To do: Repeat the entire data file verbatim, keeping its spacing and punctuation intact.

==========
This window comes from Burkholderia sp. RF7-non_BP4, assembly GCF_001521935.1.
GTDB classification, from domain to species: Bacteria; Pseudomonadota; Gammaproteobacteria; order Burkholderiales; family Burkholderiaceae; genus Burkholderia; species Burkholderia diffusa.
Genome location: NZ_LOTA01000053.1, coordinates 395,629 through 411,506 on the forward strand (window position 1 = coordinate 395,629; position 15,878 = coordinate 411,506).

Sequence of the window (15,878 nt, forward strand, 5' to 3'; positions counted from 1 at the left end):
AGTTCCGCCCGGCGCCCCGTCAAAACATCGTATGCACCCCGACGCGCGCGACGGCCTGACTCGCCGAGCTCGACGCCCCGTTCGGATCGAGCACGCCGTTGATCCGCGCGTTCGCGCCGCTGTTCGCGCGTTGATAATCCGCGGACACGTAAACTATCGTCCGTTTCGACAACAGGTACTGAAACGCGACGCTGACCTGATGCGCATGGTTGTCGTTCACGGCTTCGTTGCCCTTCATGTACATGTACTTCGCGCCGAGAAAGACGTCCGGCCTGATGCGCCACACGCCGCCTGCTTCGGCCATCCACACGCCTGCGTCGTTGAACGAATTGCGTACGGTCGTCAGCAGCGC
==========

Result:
This window comes from Burkholderia sp. RF7-non_BP4, assembly GCF_001521935.1.
GTDB classification, from domain to species: Bacteria; Pseudomonadota; Gammaproteobacteria; order Burkholderiales; family Burkholderiaceae; genus Burkholderia; species Burkholderia diffusa.
Genome location: NZ_LOTA01000053.1, coordinates 395,629 through 411,506 on the forward strand (window position 1 = coordinate 395,629; position 15,878 = coordinate 411,506).

Sequence of the window (15,878 nt, forward strand, 5' to 3'; positions counted from 1 at the left end):
AGTTCCGCCCGGCGCCCCGTCAAAACATCGTATGCACCCCGACGCGCGCGACGGCCTGACTCGCCGAGCTCGACGCCCCGTTCGGATCGAGCACGCCGTTGATCCGCGCGTTCGCGCCGCTGTTCGCGCGTTGATAATCCGCGGACACGTAAACTATCGTCCGTTTCGACAACAGGTACTGAAACGCGACGCTGACCTGATGCGCATGGTTGTCGTTCACGGCTTCGTTGCCCTTCATGTACATGTACTTCGCGCCGAGAAAGACGTCCGGCCTGATGCGCCACACGCCGCCTGCTTCGGCCATCCACACGCCTGCGTCGTTGAACGAATTGCGTACGGTCGTCAGCAGCGC